And how do you measure success in your role?
"Different folks perceive success differently, especially when there's a clear direction of what are your leadership's KPIs.
My PERSONAL success is when I see real relationships/friendships happening. Players are more likely to stick to your game long if they are able to create a bond with somebody.
If I am able to provide an environment and platform for these friendships to form... I'm successful.
If I have to befriend that player MYSELF to provide a better user experience within our game... I'm successful.
At the end of the day, all I want is for players to feel good about themselves, their community, and our game.
Whether it's by saying our social posts make them smile, or that they are saving time out of their days to listen to me interview developers or content creators, I am successful when I am a bridge of (hopefully) positive interaction between player x player or player x game studio."
We also asked Sam if can tell us what type of insights he finds in the voice of his player community that can help their studio make good decisions for their games:
Social listening really. It's so much better to be able to compartmentalize community sentiment in chunks rather than individually collecting information person by person.
Developers are mathematical folks. They need to be able to see the community's feedback empirically... But how do you transform words into data? How do you transfer sentiment into a chart?
The CM that does it best, is likely the one to stick longer to game studios. It's our job to develop and use tools to transform feedback into data...
- Engagement Rate
- Number of impressions
- Data-driven Positive vs Negative feedback
- Beginning from a high level into a granular level.
I guess I mentioned everything possible, but again... What does it mean to a developer that "We have 10k likes, but the comments were not positive in regards to the update?"
It doesn't mean as much as being crystal clear about positivity vs negativity and how that is distributed across your social media and community hubs.
Good question though..."
Then, we asked if there would be one ideal insight he'd like to know from his player community, what would it be?
"Haha, I feel like I mentioned this in the question above.
How to accurately and empirically demonstrate the current sentiment of your community about targeted topics.
- A new update is out. What is being talked about?
- How do people feel about our monetization style?
- What are the sentiments and conversations around our efforts to get new players?"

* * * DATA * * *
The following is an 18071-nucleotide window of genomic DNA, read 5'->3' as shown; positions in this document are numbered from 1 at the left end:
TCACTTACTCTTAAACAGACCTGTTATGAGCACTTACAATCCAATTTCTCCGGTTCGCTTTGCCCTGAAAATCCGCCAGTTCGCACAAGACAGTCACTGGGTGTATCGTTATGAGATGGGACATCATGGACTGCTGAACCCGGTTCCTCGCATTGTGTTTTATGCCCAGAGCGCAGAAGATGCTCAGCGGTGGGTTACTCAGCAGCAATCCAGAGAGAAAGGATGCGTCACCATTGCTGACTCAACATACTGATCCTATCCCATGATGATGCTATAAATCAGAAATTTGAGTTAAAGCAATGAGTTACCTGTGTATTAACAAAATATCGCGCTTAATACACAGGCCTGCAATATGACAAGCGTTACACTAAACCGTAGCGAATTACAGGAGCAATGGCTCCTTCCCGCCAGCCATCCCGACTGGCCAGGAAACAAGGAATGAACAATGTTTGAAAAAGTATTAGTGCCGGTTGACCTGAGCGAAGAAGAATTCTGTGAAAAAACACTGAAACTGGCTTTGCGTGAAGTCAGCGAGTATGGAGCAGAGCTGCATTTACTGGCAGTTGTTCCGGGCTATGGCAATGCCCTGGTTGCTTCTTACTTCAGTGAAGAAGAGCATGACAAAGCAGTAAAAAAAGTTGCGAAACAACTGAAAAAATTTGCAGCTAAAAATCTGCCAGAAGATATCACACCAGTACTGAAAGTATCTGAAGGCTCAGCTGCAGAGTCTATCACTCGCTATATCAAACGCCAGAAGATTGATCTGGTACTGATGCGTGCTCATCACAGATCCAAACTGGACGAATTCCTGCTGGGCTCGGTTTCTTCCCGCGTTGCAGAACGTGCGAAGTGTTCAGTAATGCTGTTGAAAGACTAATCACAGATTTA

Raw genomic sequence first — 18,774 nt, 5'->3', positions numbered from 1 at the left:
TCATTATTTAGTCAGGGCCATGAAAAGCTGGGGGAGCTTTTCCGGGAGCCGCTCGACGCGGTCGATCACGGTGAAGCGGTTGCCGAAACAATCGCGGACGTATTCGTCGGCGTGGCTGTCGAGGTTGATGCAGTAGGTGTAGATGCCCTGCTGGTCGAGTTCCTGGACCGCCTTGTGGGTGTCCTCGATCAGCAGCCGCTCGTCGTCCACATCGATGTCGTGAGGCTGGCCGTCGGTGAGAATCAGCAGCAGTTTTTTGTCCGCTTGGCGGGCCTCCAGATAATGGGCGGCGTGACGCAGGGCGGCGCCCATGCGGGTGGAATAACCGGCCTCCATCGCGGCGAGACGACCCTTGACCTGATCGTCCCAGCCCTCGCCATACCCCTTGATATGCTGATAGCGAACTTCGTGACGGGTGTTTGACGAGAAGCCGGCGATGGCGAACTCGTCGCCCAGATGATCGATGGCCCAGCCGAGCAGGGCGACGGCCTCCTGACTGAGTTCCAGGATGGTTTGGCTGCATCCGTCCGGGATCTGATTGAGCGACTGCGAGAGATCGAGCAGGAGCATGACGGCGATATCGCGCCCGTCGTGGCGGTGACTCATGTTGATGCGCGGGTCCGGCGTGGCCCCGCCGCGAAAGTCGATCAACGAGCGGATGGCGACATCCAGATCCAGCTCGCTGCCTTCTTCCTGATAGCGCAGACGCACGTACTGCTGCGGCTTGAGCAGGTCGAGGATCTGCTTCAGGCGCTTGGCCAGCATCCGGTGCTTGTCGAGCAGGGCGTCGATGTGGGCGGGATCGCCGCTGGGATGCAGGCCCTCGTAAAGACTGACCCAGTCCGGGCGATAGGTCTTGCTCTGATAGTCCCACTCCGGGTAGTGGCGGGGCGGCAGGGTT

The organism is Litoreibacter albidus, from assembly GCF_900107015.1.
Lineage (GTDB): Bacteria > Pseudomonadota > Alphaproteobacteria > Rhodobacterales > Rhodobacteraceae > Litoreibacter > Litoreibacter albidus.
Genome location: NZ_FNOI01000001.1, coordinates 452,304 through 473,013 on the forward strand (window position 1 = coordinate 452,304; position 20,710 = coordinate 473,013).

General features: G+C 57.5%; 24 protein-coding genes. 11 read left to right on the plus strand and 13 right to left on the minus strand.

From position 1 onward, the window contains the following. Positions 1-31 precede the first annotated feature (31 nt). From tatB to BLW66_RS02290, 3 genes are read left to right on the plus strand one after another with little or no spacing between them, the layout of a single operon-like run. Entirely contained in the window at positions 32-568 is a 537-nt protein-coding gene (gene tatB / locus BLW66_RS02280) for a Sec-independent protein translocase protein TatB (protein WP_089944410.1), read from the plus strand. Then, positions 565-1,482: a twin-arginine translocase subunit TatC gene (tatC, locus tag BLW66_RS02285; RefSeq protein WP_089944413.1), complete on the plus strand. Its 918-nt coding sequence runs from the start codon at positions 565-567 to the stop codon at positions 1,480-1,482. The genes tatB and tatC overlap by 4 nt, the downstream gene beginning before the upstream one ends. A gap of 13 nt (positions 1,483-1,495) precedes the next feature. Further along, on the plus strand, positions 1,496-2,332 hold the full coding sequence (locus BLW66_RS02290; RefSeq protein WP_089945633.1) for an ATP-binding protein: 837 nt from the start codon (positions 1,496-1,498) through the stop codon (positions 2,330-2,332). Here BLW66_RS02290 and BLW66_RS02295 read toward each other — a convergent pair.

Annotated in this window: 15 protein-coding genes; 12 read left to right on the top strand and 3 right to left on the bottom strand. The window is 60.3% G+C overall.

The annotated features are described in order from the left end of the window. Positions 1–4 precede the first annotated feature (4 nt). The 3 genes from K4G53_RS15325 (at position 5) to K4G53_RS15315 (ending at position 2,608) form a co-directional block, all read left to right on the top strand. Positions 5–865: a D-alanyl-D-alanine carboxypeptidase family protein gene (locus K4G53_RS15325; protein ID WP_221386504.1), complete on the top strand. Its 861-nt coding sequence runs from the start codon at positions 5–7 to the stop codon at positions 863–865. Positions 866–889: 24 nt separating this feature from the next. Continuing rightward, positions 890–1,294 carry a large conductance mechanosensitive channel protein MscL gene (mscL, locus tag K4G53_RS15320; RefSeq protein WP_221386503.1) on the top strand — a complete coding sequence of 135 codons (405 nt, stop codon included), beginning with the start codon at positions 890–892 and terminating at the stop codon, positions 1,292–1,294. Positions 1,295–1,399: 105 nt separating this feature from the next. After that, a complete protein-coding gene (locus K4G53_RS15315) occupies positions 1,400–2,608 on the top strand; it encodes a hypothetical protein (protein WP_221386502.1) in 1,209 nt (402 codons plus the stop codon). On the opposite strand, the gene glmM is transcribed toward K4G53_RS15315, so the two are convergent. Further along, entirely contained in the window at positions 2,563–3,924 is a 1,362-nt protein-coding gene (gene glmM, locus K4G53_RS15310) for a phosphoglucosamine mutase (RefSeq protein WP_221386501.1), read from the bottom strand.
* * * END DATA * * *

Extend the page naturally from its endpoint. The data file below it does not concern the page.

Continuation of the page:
Finally, we asked Sam to give us his best advice for professionals getting started in the industry:
"Find a studio that is innovative and put out all your ideas.
In 10 years in this industry, what I hear the most from companies looking for community folks is "we want people who think out of the box."
How about making a game-show-style stream for your Cozy game?
How about creating a series of tweets highlighting actual feedback from a new player and a veteran at the same time and having a poll to see where the community will lean towards?
How about just dressing up in a ridiculous outfit, creating the persona of a community manager that is 100% sided with the community (intern-Kun) while YOU actually represent the balance between company and community feedback? Show the community what real community management is while showing you 100% understanding of where they are coming from.
Dare to dream, dare to be yourself, and own your tone and voice.
And more than anything, try to actually really enjoy the game you are working with... It will make a big difference in how happy you are. And players will definitely know you care about the game just as much as they do."
As the winner of the December Player Insights Champion Award from Affogata, Samuel Bandeira not only receives the honor of being recognized for his efforts in using data and player feedback to improve his games and prioritize the needs of his players, but he also receives a meaningful and lasting prize. In his name, Affogata has planted 100 trees 🌳 to offset his eco-impact and will provide him with a certificate showing the positive impact of his actions.
Thank you, Sam, for your hard work and inspiration to others in the industry 🚀